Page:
Photo by PoPville flickr user laurabl
I’ve lived in an apartment building in Logan Circle for a little over one year. The front door to the building is secured with a deadbolt, and my apartment is secured with a deadbolt and doorknob lock (different key from the building front door).
I came home Sunday night after being gone for 48 hours to find my apartment totally ransacked—-every drawer was turned inside out; sheets ripped off my bed; mattress flipped; boxes of personal notes, photos, etc. turned over. Incredibly, nothing was taken except my work laptop and an old iPad. At this time it’s a mystery as to how someone unlocked my apartment, turned it inside out, and neglected to take any other visible valuables (jewelry, electronics, medication, personal macbook, TV, etc. were not touched)…and then the thief locked the door on their way out.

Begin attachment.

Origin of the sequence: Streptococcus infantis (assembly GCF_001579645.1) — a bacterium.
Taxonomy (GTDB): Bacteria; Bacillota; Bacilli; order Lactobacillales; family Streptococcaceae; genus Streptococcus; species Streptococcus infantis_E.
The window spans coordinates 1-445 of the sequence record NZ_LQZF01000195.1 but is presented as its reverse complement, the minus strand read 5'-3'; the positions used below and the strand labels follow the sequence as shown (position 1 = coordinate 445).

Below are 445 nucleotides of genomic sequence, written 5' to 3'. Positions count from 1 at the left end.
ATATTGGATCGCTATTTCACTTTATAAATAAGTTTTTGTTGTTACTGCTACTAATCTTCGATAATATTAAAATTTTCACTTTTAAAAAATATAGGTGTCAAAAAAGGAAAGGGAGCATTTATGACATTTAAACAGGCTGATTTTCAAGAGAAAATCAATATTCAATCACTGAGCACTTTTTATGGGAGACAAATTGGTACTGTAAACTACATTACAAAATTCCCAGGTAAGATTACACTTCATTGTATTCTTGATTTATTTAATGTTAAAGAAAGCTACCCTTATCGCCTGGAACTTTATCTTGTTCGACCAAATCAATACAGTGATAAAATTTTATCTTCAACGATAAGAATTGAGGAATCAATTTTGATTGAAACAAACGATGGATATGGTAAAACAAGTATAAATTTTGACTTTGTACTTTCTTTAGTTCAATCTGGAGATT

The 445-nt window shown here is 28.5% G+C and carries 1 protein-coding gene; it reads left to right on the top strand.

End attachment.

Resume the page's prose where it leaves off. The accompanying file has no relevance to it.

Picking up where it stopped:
The police made a report and recommended that I change the locks, and they’re following up with the management company for security footage.
Here’s the catch:
I’ve never loaned my keys to anyone nor ever made a copy. When I talked to the building management today to ask how many people have access to a master key, I was flabbergasted to find out just how many people have access to my apartment. The building owner told me that each of these people have THEIR OWN MASTER KEY: electrician, plumber, locksmith, management office, building super, and the building owner.
I’m totally shocked, and can’t imagine how I’ll feel safe again in this building knowing that six or more people could get into my apartment at anytime. The locksmith is adding a chain lock so I’ll feel more secure when I’m actually home, but what’s the point if any of these people could access my apartment anytime? Is this even legal to have so many master keys floating around?”